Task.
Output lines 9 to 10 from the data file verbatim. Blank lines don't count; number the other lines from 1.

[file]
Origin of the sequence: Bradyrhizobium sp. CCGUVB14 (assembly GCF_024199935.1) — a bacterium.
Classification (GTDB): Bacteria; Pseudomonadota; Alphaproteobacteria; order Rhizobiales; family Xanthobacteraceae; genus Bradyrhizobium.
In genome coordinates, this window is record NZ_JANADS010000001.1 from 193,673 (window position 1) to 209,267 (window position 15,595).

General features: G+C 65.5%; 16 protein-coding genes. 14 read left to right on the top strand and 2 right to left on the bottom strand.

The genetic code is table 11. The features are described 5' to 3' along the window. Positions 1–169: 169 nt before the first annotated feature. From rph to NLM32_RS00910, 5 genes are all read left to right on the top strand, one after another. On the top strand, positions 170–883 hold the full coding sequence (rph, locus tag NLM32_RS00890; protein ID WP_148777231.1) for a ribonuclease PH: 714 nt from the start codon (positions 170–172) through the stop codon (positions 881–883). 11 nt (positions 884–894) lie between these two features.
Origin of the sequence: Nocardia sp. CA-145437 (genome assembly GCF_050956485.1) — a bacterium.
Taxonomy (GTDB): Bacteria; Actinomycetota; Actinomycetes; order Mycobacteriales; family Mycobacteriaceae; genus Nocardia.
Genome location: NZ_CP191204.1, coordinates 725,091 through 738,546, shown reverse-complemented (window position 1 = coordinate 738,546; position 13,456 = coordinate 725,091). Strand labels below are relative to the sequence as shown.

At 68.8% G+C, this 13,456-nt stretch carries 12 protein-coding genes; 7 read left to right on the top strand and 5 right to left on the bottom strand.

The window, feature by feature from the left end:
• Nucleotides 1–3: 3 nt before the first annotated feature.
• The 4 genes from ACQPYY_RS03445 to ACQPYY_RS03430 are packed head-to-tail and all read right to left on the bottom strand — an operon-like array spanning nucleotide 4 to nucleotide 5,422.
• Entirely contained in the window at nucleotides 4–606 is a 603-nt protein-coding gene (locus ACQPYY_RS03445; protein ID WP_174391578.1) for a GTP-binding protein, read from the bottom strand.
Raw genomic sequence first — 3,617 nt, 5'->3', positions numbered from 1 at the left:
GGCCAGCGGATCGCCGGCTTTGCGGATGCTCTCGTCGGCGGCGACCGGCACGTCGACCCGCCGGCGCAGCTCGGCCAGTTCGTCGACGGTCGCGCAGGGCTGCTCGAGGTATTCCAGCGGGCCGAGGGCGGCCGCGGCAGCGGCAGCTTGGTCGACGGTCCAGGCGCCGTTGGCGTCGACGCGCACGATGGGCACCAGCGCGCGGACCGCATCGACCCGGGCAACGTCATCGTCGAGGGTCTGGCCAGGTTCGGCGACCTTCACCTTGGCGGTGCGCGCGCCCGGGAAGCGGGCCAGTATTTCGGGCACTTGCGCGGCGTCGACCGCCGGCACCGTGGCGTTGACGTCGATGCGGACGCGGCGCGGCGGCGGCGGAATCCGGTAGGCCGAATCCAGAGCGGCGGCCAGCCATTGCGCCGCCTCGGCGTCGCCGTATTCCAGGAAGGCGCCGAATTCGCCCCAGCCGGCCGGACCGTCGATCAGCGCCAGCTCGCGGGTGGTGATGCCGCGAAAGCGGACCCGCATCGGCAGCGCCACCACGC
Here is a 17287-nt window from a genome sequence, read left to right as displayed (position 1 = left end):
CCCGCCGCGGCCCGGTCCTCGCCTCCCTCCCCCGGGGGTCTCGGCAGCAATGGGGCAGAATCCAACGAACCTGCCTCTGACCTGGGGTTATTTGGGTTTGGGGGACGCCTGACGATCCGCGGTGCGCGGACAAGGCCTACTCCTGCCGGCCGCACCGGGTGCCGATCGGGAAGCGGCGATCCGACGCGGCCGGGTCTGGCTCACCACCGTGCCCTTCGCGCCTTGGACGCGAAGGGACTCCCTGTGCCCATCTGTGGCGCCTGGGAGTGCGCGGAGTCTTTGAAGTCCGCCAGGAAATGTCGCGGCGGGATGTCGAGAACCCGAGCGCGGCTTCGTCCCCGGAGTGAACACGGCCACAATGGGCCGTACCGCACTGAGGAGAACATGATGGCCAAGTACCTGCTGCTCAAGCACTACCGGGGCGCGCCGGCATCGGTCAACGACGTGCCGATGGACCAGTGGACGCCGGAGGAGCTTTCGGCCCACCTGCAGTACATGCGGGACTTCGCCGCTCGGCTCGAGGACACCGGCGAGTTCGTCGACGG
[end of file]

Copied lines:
At 68.8% G+C, this 13,456-nt stretch carries 12 protein-coding genes; 7 read left to right on the top strand and 5 right to left on the bottom strand.

The window, feature by feature from the left end: